A while ago I attended the first screening of the documentary Cowspiracy: The Sustainability Secret.
Cowspiracy is a shocking yet humorous documentary following the journey of a young environmentalist, Kip Anderson, as he seeks to find the real solution to environmental issues we face today. Kip ends up uncovering the most destructive industry facing the planet, and investigates why the world’s leading environmental organizations are too afraid to talk about it.
In the face of the confronting data Kip went looking for answers from all the major environment agencies. He found none.
Nobody wanted to speak up, and Kip’s funding for the movie was cut as no agencies were willing to support him once they knew where he was heading.
In Cowspiracy we see industries and government agencies advocating a variety of recommendations for reducing our environmental impact; including using ethanol-mixed petrol, driving less, reusing and recycling, or even paying for ‘greener’ air travel, among other initiatives. But how come no one tells us we can achieve the same end, if not to a greater extent, by eating less animal products?
I need to be honest here. I’m not an environmentalist. I don’t carry reusable coffee cups, I don’t use my green bags every time I do grocery shopping, and you won’t see me wearing second hand clothes anytime soon.
The hard truth is that I’m as motivated to do something about the environment as much as I am about cleaning the house. Meaning: if I could get away without doing anything, I’d be glad.
I won’t do anything more than necessary to keep the house clean and I certainly would have someone else do the cleaning if I could. But that’s not to say I don’t care about the environment. As much as I hate vacuuming, I do it regularly to keep the house clean. Likewise, as much as I hate sorting my rubbish or paying more for environmental-friendly items, I do it as well because I need to, I have to. The planet Earth is my home, and I want to look after it as much as it has been looking after me all this time. After all, it’s your home, too!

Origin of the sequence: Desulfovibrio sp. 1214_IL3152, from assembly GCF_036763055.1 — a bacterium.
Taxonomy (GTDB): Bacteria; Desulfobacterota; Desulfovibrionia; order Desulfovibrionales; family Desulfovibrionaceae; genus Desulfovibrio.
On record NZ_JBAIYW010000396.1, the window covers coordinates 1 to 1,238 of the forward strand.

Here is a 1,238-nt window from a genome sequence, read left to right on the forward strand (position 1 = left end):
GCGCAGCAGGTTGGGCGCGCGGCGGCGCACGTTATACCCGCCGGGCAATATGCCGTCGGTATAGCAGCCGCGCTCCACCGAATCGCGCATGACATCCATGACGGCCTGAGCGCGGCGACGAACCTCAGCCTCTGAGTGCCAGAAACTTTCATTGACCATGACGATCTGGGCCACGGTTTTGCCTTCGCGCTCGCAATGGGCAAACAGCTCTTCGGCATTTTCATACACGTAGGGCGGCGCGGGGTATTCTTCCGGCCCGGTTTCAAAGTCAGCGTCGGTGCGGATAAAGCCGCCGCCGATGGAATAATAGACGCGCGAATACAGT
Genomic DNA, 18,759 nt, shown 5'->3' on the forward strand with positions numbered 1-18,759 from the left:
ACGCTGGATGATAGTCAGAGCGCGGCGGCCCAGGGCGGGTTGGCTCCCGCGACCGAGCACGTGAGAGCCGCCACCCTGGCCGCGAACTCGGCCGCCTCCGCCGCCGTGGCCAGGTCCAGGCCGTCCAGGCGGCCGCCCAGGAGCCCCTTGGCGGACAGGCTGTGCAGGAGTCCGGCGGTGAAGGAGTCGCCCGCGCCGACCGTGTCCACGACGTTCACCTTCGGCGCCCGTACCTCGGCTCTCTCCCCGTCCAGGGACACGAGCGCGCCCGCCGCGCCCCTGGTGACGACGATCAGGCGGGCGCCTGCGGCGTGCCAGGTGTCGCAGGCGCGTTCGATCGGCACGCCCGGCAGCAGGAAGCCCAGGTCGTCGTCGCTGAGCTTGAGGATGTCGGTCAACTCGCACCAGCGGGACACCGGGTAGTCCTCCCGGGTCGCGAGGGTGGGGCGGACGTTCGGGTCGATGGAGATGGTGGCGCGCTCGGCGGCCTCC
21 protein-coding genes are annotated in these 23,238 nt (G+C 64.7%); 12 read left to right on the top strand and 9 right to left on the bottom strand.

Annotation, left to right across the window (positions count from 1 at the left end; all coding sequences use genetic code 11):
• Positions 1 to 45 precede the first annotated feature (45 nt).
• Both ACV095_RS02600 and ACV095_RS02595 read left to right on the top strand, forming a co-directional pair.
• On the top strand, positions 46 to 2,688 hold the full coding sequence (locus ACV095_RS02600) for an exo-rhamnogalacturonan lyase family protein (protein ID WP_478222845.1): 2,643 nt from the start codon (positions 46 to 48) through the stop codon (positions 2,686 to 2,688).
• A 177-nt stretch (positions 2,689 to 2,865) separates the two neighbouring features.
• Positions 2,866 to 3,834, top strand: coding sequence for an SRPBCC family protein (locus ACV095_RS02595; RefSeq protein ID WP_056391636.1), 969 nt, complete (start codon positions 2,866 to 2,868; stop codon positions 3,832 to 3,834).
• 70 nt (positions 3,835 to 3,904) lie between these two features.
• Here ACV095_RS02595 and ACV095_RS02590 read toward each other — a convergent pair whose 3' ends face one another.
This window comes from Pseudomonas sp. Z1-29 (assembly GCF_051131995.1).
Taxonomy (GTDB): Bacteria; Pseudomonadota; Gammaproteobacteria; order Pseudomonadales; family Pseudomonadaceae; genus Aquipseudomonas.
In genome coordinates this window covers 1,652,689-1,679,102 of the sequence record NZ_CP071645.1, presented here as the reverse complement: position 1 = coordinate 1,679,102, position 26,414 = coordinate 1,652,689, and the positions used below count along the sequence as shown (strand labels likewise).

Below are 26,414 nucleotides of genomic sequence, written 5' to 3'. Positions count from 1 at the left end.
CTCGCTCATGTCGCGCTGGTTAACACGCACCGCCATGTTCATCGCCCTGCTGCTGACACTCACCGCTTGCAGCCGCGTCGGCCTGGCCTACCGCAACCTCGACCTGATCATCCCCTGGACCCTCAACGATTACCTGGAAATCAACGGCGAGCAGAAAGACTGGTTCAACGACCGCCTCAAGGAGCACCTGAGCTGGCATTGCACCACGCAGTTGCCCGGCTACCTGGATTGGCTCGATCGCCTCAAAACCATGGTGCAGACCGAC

Information is a powerful thing. Knowledge is indeed power. Once you’ve learned something, you can’t unlearn it. And here are some of the many things I’ve learned about the environmental impact of food we eat through watching the movie Cowspiracy:
- 30% of our dry land is being used for livestock production
- Animal agriculture accounts for 18 percent of greenhouse gas emissions, more than the combined exhaust from all transportation
- Even without fossil fuels, we will exceed our 565 gigatonnes CO2 emission limit by 2030, all from raising animals for food
- You need 4500 litres of water to produce a single 220g steak
When it comes to our surroundings, our meat, dairy and egg consumption has more of a negative impact upon the environment compared to any other earth-destroying activities that we do, including the burning of fossil fuels, landfill and our non-degradable synthetic materials like plastic.
How much water do you think is need to make enough beef for a humble beef-burger? How about enough water for a week long shower!
One beef burger = 7 days of shower. That’s insane!
If by eating less meat you could help reverse the damage the agriculture industry causes to the environment, would you do it?
If by swapping your eggs for beans and toast on your breakfast plate you could help arrest the destruction of our planet, would you do it?
If the simple act of changing your eating habits, no matter how small, could have a profound impact upon the environment, much more than any reduction in fossil fuels might accomplish, would you give it a try?
This movie will make you ask yourself those questions. It will open your eyes to some crazy facts that no one is telling you.
Don’t take my word for it, just like you shouldn’t take anyone’s word for anything. Watch the movie, do your own research and be an informed citizen. I promise the truth will shock and challenge you.
PS: Cowspiracy is now available on Netflix, thanks to Leonardo DiCaprio who, aside from being an awesome actor, is also a passionate environmental activist. If the movie is good enough for Leo to promote it to Netflix, I think it would be good enough for you to check out!
Watch it and let me know what you think!